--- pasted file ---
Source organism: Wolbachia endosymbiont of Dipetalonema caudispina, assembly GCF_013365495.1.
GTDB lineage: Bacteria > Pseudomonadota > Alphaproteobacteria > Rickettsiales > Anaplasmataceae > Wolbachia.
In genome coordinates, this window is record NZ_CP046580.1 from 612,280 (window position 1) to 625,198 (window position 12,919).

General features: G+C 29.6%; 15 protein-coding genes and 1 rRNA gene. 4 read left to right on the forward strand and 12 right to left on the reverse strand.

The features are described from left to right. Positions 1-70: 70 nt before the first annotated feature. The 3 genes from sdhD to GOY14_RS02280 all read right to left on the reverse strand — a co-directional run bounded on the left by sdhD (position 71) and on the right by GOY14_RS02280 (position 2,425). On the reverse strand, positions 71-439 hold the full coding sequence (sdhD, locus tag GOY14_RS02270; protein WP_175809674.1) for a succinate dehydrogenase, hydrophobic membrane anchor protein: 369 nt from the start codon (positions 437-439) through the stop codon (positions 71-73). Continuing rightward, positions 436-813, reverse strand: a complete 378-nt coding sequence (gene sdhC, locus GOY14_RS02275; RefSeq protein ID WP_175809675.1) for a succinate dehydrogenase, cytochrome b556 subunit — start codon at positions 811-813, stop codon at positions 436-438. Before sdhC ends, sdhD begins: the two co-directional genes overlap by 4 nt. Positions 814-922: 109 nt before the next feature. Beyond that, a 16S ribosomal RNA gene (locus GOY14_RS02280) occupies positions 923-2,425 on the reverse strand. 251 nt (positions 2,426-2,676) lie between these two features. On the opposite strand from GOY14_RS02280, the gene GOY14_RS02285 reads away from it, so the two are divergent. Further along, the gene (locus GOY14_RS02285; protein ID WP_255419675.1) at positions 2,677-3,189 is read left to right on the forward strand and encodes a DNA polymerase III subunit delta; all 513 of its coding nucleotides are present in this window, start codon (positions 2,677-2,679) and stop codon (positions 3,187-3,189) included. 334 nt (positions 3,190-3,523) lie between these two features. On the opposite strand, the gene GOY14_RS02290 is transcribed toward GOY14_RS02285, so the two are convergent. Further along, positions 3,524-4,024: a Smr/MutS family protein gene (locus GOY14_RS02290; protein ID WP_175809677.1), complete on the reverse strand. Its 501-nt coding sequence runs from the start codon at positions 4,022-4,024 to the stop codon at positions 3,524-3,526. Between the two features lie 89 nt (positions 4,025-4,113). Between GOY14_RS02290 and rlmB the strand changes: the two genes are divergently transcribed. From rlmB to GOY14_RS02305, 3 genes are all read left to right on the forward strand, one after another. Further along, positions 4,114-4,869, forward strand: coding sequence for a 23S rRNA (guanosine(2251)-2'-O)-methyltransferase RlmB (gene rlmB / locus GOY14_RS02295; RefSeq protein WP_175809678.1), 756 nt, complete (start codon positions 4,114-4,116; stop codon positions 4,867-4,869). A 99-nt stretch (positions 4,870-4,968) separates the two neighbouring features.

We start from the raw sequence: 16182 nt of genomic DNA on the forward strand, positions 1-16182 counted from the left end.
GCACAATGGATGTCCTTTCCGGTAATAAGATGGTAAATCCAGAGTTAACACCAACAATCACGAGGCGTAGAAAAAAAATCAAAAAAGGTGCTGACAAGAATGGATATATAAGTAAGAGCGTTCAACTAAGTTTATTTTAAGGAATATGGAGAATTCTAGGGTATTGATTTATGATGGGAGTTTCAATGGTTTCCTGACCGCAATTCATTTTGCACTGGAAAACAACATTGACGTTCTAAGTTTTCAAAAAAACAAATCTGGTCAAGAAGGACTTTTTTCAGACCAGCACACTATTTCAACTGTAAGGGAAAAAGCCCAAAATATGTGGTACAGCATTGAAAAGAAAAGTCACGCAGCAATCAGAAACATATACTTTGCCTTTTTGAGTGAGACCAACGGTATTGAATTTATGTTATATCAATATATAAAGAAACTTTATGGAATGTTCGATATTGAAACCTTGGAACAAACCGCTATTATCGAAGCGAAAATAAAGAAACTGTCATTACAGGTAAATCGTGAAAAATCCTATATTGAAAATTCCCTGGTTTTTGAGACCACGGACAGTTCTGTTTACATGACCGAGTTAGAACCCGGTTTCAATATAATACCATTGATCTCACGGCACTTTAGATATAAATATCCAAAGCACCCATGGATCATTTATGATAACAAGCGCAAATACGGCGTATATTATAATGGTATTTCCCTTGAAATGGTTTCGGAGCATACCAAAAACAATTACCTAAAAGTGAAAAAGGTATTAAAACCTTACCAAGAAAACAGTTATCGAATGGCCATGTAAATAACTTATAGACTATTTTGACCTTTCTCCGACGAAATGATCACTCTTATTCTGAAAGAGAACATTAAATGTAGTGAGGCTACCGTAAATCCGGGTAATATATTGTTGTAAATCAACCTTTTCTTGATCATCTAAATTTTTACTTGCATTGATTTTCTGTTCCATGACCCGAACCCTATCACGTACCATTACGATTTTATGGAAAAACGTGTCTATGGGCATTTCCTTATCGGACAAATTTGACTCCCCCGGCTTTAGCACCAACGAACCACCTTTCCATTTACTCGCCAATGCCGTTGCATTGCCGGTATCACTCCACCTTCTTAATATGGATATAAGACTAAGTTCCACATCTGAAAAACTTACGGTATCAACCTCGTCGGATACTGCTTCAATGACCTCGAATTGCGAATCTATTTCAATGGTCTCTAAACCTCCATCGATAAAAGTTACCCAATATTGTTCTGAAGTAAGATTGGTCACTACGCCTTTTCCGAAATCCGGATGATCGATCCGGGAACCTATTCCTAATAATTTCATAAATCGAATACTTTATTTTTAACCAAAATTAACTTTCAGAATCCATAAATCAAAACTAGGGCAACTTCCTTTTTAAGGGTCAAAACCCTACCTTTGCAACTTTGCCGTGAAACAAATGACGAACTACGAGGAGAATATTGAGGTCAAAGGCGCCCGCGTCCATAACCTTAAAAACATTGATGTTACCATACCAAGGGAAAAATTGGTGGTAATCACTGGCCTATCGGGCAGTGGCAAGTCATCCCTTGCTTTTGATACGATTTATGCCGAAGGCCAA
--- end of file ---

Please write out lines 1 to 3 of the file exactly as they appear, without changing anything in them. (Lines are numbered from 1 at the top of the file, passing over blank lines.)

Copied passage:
Source organism: Wolbachia endosymbiont of Dipetalonema caudispina, assembly GCF_013365495.1.
GTDB lineage: Bacteria > Pseudomonadota > Alphaproteobacteria > Rickettsiales > Anaplasmataceae > Wolbachia.
In genome coordinates, this window is record NZ_CP046580.1 from 612,280 (window position 1) to 625,198 (window position 12,919).